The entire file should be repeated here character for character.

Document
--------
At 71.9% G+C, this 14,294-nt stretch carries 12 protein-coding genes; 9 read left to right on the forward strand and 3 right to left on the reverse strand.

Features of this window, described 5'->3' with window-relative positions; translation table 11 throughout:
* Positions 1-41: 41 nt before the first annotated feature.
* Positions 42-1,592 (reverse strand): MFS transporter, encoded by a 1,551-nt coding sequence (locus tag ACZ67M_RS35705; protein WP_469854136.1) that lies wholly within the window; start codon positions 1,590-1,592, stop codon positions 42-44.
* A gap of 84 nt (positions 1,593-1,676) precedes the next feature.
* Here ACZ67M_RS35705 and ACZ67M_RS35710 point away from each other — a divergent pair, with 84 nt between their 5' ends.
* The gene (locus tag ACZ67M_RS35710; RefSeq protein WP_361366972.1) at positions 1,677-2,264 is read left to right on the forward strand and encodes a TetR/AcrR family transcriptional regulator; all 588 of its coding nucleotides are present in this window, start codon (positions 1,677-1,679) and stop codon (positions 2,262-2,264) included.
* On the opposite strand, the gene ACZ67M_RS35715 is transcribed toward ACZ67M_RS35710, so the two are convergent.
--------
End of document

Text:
At 71.9% G+C, this 14,294-nt stretch carries 12 protein-coding genes; 9 read left to right on the forward strand and 3 right to left on the reverse strand.

Features of this window, described 5'->3' with window-relative positions; translation table 11 throughout:
* Positions 1-41: 41 nt before the first annotated feature.
* Positions 42-1,592 (reverse strand): MFS transporter, encoded by a 1,551-nt coding sequence (locus tag ACZ67M_RS35705; protein WP_469854136.1) that lies wholly within the window; start codon positions 1,590-1,592, stop codon positions 42-44.
* A gap of 84 nt (positions 1,593-1,676) precedes the next feature.
* Here ACZ67M_RS35705 and ACZ67M_RS35710 point away from each other — a divergent pair, with 84 nt between their 5' ends.
* The gene (locus tag ACZ67M_RS35710; RefSeq protein WP_361366972.1) at positions 1,677-2,264 is read left to right on the forward strand and encodes a TetR/AcrR family transcriptional regulator; all 588 of its coding nucleotides are present in this window, start codon (positions 1,677-1,679) and stop codon (positions 2,262-2,264) included.
* On the opposite strand, the gene ACZ67M_RS35715 is transcribed toward ACZ67M_RS35710, so the two are convergent.